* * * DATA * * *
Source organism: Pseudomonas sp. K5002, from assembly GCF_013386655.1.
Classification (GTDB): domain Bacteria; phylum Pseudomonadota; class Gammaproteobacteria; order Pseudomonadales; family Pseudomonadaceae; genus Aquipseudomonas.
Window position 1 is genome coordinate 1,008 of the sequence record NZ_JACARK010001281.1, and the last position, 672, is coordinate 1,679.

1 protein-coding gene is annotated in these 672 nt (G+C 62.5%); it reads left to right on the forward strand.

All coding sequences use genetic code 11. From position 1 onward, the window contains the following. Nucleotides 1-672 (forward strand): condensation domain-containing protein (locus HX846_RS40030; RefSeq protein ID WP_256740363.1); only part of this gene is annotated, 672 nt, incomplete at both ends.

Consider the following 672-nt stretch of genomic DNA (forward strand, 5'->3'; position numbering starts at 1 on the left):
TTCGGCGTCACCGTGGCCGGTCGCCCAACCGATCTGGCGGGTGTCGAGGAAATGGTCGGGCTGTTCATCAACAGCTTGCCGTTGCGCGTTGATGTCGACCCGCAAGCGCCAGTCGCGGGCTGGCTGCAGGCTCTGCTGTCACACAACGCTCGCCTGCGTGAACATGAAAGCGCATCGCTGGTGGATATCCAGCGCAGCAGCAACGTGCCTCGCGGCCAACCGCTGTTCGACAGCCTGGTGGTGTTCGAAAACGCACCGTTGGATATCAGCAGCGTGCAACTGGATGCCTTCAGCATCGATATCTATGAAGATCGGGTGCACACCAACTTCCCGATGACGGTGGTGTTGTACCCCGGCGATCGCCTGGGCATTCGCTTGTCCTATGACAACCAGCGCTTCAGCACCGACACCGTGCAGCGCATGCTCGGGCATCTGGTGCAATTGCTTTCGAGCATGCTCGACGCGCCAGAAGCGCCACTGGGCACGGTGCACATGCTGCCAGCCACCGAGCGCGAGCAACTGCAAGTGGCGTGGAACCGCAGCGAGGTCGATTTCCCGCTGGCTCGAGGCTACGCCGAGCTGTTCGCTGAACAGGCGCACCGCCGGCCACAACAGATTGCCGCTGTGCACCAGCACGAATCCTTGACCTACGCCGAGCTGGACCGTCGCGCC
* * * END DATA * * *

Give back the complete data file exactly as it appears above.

Source organism: Pseudomonas sp. K5002, from assembly GCF_013386655.1.
Classification (GTDB): domain Bacteria; phylum Pseudomonadota; class Gammaproteobacteria; order Pseudomonadales; family Pseudomonadaceae; genus Aquipseudomonas.
Window position 1 is genome coordinate 1,008 of the sequence record NZ_JACARK010001281.1, and the last position, 672, is coordinate 1,679.

1 protein-coding gene is annotated in these 672 nt (G+C 62.5%); it reads left to right on the forward strand.

All coding sequences use genetic code 11. From position 1 onward, the window contains the following. Nucleotides 1-672 (forward strand): condensation domain-containing protein (locus HX846_RS40030; RefSeq protein ID WP_256740363.1); only part of this gene is annotated, 672 nt, incomplete at both ends.

Consider the following 672-nt stretch of genomic DNA (forward strand, 5'->3'; position numbering starts at 1 on the left):
TTCGGCGTCACCGTGGCCGGTCGCCCAACCGATCTGGCGGGTGTCGAGGAAATGGTCGGGCTGTTCATCAACAGCTTGCCGTTGCGCGTTGATGTCGACCCGCAAGCGCCAGTCGCGGGCTGGCTGCAGGCTCTGCTGTCACACAACGCTCGCCTGCGTGAACATGAAAGCGCATCGCTGGTGGATATCCAGCGCAGCAGCAACGTGCCTCGCGGCCAACCGCTGTTCGACAGCCTGGTGGTGTTCGAAAACGCACCGTTGGATATCAGCAGCGTGCAACTGGATGCCTTCAGCATCGATATCTATGAAGATCGGGTGCACACCAACTTCCCGATGACGGTGGTGTTGTACCCCGGCGATCGCCTGGGCATTCGCTTGTCCTATGACAACCAGCGCTTCAGCACCGACACCGTGCAGCGCATGCTCGGGCATCTGGTGCAATTGCTTTCGAGCATGCTCGACGCGCCAGAAGCGCCACTGGGCACGGTGCACATGCTGCCAGCCACCGAGCGCGAGCAACTGCAAGTGGCGTGGAACCGCAGCGAGGTCGATTTCCCGCTGGCTCGAGGCTACGCCGAGCTGTTCGCTGAACAGGCGCACCGCCGGCCACAACAGATTGCCGCTGTGCACCAGCACGAATCCTTGACCTACGCCGAGCTGGACCGTCGCGCC